There are no published guidelines for dosing and monitoring in children. Flohr and Irvine have recently published their advice for adults and children on systemic therapies, and recommended starting cyclosporin at 2.5 mg/kg/day, increasing to 5 mg/kg/day if necessary.19 We start our patients on 5 mg/kg/day in divided doses, and measure cyclosporin levels two hours post dose, aiming for 400-1000 mg/L. We monitor blood pressure, full blood count, renal and liver profile pre-treatment, after one month, and subsequently every three months (see Table 1). The dose should be weaned as disease is controlled, and a total duration of therapy of 3-9 months is recommended. Cyclosporin is generally well-tolerated, especially in younger patients, and is available as a convenient syrup formulation. The onset of action is rapid, and it usually achieves adequate control, but prompt relapse after cessation is the rule. Long-term side effects include impaired renal function, immunosuppression, hypertension, hyperlipidaemia, hypertrichosis and gingival hyperplasia. We find it useful for children who experience a protracted flare and/or a poor social situation, on a background of not overly severe AD, and also for severe chronic urticaria combined with eczema.


Azathioprine is a purine analogue with anti-inflammatory and immunosuppressive effects. A retrospective evaluation of azathioprine in 48 children with severe AD has shown it to be safe and effective, although in some cases a higher dosage than the usual adult dosage (2.5-3.5 mg/kg/day) was needed, possibly due to decreased drug absorption.24 The British Association of Dermatologists' guidelines for the safe use of azathioprine advise long-term follow-up, and advise on photoprotection when using the drug off-licensed for paediatric AD.25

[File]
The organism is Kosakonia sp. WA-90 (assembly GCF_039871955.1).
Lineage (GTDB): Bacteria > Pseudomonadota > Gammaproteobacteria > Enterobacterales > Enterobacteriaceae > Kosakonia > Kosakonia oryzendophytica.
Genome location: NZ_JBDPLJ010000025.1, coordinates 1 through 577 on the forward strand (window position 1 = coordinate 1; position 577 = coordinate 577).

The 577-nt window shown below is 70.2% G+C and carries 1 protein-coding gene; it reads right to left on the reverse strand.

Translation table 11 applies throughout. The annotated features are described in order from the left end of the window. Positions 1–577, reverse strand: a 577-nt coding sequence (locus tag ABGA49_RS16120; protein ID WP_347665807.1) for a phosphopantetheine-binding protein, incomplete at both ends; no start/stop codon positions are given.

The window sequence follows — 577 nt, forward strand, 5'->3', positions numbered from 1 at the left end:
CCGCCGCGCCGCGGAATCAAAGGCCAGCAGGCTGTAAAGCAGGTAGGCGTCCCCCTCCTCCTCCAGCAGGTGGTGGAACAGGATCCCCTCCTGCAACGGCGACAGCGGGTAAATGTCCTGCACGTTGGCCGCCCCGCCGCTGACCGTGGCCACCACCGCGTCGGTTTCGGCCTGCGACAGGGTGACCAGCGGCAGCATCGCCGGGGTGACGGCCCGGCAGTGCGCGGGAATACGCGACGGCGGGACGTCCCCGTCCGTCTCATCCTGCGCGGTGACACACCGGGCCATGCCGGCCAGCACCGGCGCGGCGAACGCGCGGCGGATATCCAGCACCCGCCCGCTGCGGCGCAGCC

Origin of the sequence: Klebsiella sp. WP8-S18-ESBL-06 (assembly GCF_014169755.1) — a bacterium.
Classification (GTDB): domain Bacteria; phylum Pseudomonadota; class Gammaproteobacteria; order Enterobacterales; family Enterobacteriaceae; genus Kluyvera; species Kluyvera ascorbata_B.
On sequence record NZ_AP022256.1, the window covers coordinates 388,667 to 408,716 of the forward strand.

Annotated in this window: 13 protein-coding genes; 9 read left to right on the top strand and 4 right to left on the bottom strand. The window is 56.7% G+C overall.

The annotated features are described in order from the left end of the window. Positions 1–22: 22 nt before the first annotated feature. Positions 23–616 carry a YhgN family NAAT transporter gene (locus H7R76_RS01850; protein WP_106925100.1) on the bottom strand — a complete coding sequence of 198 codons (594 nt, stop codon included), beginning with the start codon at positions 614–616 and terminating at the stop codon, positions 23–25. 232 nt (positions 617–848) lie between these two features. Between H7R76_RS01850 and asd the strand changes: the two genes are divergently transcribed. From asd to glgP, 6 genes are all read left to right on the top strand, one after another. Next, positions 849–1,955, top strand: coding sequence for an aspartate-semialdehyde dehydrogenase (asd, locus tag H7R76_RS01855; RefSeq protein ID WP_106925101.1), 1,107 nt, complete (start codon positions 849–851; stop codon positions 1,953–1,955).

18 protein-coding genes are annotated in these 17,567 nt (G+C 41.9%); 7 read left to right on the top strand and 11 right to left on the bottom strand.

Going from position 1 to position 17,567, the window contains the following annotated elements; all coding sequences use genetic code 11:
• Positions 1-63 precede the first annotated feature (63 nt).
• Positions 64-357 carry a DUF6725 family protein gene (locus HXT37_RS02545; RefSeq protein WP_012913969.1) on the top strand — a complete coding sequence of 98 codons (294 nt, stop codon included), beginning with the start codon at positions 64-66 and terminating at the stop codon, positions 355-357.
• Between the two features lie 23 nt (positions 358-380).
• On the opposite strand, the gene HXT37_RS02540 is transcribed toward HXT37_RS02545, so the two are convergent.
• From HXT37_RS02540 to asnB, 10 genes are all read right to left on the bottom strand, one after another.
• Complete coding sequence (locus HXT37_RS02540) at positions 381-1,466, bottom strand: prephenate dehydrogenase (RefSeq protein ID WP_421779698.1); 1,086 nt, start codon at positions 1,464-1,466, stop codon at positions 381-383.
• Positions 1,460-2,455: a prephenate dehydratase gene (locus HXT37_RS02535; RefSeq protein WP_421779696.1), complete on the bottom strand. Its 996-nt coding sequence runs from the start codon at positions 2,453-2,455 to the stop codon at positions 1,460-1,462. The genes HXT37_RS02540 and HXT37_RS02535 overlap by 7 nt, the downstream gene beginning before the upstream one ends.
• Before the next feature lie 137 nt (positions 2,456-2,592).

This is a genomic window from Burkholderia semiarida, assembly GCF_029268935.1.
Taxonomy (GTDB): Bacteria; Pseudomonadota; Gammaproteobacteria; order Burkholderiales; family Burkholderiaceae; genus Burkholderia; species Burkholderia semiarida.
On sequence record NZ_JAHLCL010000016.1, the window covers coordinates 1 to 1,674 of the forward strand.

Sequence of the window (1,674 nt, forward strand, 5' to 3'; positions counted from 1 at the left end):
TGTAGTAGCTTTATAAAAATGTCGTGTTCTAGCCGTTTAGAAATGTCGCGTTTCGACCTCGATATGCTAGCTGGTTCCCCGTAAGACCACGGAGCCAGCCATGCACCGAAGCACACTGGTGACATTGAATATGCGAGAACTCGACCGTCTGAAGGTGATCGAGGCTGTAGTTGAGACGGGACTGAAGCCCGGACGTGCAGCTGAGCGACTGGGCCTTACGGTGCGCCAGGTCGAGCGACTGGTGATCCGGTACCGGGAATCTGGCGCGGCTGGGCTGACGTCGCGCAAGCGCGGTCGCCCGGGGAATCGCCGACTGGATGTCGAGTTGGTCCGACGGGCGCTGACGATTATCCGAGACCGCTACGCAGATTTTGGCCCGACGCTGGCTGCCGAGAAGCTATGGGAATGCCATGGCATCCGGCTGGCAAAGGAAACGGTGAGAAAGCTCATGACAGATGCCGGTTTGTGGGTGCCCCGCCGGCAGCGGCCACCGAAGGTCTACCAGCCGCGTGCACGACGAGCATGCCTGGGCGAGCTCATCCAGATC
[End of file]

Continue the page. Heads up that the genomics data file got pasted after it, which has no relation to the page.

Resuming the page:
Although not reported in AD patients treated with azathioprine, the risks of lymphoma or progressive multifocal leucoencephalopathy (PML) may be especially important when receiving azathioprine in the context of inflammatory bowel disease (lymphoma) or in combination immunosuppressive therapy or in autoimmune disease (PML).19

Thiopurine methyl-transferase (TPMT) metabolises azathioprine to an inactive metabolite, and activity of this enzyme must be tested prior to therapy to reduce the risk of toxicity. One percent of the population has a homozygous deficiency in TPMT and are therefore at higher risk of myelosuppression secondary to increased conversion to the active metabolite, mercaptopurine. Potential problems with azathioprine include tolerability (nausea, lethargy, tiredness), hypersensitivity (seen after two to three weeks of therapy), immunosuppression and bone marrow suppression.

The target dose should be 2.5 mg/kg/day, achieved with incremental increases: start at one quarter to one third of the calculated full dose, and increase gradually over six to eight weeks. Full blood count, renal and liver profile, IgE and TPMT levels should be checked pre-treatment, then a repeat full blood count, renal and liver profile should be checked after one and three months. Dosage increases should be accompanied by more frequent blood tests. Very high levels of IgE (greater than 2000 units/mL), are often associated with environmental allergies, this ratifies the decision to use immunosuppression but does not impact upon therapy. It is noteworthy that atopic dermatitis with other manifestations of atopy including IgE elevations was concluded to be a risk factor for childhood asthma occurrence, severity and persistence.26

Azathioprine has a delayed clinical effect taking up to eight to 12 weeks before improvement is seen after the full dose is reached. Lymphocyte count is the most sensitive biochemical marker of effect, and we aim for a range of 1.0 to 1.5x103/μl. Benefits of azathioprine include sustained efficacy, and most patients can be successfully weaned off treatment over many months. We recommend using azathioprine for patients with chronic, severe eczema with massive IgE levels.